D. PERSONS WITH HEPATIC AND RENAL INSUFFICIENCY:<br /> - drugs may accumulate to toxic concentrations.<br /> - reduced dosage, usually half the recommended dose.<br /> - monitor plasma drug concentrations<br />E. PERSONS WITH OTHER MEDICAL ILLNESSES<br /> - increased sensitivity to adverse effects<br /> - altered metabolism<br /> - interactions with other medications<br />
Adverse Effects<br />Sexual dysfunction – most commonly associated with the use of SSRI.<br />Tx. Shift to Nefazodone or Bupoprion<br />Anxiety, Akathisia, and Insomnia – SSRI and antipsychotics.<br />Tx. Benzodiazepines, Anticholinergics, shift to non SSRI antidepressants<br />GI upset and Diarrhea – Sertraline most likely to cause loose stools, Fluvoxamine most likely to cause nausea;<br />Tx. Begin with low dose, adm drug after eating, BRAT diet.<br />
Headache – SSRI; Tx: ovr the counter analgesics<br />Anorexia – SSRI<br />Weight gain – atypical antipsychotics bec. of disturbance in glucose and insulin metabolism<br /> TX. Diet<br />Somnolence – desirable adverse effect<br />Dry Mouth – caused by blockade of muscarinic acetylcholine receptors<br />Tx. Chew sugarless gum, 1% solution of Pilocarpine as mouthwash 3x a day<br />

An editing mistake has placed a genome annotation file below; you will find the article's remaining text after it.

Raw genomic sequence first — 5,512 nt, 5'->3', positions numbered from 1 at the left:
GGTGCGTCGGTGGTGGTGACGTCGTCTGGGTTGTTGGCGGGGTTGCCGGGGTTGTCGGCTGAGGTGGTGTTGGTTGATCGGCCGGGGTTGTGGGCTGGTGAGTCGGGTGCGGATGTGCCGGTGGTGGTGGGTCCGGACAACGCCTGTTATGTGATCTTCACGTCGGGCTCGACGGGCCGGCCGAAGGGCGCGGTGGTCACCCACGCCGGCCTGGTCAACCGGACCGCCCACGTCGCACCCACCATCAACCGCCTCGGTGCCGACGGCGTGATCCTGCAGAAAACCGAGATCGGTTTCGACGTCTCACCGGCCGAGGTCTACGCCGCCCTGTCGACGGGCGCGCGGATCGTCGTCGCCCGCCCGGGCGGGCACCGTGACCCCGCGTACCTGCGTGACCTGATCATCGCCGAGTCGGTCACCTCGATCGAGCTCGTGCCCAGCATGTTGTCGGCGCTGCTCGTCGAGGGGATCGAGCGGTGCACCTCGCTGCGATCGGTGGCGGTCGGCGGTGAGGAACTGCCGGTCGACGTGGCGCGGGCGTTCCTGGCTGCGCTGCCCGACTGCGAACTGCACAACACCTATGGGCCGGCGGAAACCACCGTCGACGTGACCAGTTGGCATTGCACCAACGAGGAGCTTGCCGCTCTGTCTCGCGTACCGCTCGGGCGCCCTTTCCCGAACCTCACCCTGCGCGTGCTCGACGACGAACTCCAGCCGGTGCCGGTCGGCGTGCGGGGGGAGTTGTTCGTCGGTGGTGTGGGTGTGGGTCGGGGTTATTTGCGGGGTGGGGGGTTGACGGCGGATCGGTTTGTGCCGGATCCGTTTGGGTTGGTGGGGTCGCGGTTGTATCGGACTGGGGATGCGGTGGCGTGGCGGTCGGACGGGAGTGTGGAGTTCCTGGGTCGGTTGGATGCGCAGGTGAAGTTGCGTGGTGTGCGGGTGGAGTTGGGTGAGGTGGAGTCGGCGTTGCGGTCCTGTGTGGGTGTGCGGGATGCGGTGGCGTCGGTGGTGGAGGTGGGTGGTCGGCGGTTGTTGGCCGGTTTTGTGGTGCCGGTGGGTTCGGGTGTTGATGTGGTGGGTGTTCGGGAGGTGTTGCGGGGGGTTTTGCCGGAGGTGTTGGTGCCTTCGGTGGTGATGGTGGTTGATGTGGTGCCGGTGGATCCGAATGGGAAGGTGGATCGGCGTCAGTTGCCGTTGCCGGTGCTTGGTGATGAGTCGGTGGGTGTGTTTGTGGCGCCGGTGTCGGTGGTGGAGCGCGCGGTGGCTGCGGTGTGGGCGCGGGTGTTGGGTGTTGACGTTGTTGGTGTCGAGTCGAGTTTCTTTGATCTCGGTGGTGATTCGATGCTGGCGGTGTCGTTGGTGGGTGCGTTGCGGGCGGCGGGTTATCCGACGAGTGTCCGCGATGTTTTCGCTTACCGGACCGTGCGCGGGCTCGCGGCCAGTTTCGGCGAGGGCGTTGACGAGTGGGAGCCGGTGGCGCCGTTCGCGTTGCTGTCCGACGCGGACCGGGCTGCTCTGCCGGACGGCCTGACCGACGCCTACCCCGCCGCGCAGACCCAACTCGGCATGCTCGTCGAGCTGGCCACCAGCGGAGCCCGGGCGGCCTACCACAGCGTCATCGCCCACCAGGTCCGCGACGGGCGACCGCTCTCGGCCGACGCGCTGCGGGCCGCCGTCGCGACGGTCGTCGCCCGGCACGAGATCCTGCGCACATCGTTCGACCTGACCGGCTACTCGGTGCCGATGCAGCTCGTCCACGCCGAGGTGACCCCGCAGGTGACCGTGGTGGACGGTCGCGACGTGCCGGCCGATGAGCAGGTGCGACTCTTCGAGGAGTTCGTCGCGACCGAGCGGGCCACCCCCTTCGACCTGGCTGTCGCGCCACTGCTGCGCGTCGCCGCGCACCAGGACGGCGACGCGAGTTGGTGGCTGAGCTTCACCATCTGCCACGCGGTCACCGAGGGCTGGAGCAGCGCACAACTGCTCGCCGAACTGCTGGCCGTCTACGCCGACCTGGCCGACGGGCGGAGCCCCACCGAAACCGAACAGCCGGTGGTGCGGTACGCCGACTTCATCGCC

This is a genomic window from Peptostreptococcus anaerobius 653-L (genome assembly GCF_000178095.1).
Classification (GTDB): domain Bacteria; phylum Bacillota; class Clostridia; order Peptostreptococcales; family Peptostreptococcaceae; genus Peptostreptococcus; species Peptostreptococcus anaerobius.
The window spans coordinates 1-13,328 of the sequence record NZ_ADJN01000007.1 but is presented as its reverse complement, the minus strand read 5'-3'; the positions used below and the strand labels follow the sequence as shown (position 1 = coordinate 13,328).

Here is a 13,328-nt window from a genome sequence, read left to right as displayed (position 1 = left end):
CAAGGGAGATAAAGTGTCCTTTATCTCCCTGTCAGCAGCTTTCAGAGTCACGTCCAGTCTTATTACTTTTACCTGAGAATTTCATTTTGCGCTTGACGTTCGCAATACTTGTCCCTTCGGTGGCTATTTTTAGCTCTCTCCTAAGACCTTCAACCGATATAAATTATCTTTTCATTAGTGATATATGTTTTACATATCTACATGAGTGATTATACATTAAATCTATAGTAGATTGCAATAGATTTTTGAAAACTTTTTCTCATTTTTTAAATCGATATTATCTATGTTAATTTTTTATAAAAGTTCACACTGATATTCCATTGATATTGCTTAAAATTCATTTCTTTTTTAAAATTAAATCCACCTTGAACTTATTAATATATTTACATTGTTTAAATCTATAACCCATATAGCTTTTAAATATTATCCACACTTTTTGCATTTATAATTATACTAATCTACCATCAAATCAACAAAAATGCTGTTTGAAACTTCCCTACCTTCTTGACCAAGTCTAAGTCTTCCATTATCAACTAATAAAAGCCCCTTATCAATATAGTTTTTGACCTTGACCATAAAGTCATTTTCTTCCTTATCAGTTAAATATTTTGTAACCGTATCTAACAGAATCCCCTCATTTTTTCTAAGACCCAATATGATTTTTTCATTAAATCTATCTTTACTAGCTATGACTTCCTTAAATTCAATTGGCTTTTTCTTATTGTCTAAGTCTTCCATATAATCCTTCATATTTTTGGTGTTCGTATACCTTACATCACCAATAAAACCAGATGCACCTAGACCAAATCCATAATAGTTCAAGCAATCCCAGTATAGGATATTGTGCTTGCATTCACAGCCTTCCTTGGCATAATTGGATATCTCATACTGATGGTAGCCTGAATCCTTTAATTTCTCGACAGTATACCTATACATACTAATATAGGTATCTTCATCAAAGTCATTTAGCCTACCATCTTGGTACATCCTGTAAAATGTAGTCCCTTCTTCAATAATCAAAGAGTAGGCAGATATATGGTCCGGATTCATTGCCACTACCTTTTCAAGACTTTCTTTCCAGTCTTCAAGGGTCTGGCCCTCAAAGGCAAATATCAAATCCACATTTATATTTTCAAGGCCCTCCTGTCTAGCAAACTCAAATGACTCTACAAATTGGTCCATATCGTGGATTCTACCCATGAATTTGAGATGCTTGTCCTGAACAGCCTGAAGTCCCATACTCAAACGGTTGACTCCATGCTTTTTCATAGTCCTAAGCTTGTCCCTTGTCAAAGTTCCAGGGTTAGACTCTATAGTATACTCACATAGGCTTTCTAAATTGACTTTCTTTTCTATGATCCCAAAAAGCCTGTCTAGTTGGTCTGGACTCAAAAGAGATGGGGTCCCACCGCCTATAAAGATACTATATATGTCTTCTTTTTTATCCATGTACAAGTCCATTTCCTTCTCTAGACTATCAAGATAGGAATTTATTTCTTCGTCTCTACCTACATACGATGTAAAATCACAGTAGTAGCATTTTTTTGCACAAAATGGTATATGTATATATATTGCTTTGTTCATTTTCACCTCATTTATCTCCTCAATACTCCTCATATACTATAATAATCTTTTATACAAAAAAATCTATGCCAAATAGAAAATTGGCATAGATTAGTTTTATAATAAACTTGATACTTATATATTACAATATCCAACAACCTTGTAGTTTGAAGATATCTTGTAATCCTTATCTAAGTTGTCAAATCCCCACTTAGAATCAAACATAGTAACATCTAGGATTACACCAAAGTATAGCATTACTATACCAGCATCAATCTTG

Urinary Retention – anticholinergic activity<br />Tx. Betanechol 10 -30 mg once or twice daily<br />Constipation – Tx. Laxatives, Betanechol<br />Orthostatic hypotension – caused blockade of a1-adrenergic receptors.<br /> TX. Instruct patient to get up slowly and sit down immediately if dizziness is experienced.<br /> Avoid caffeine<br /> Drink at least 2 Liters of fluids daily<br /> adding salt to food<br /> reassess dosages of antihypertensive meds<br />
Discontinuation Syndrome – transient emergence of mild symptoms upon the discontinuation or reduction of dosage <br />SSRI . TCAC’s, Lithium, DRA, Benzodiazepines<br />Lithium – rebound mania<br />DRA – tardivedyskinesia<br />Benzodiazepines – anxiety and insomnia<br />SEROTONIN DISCONTINUATION SYNDROME <br />Agitation, nausea, dysequilibrium and dysphoria<br />Symptoms are time-limited<br />Minimized by gradually reducing the dosage<br />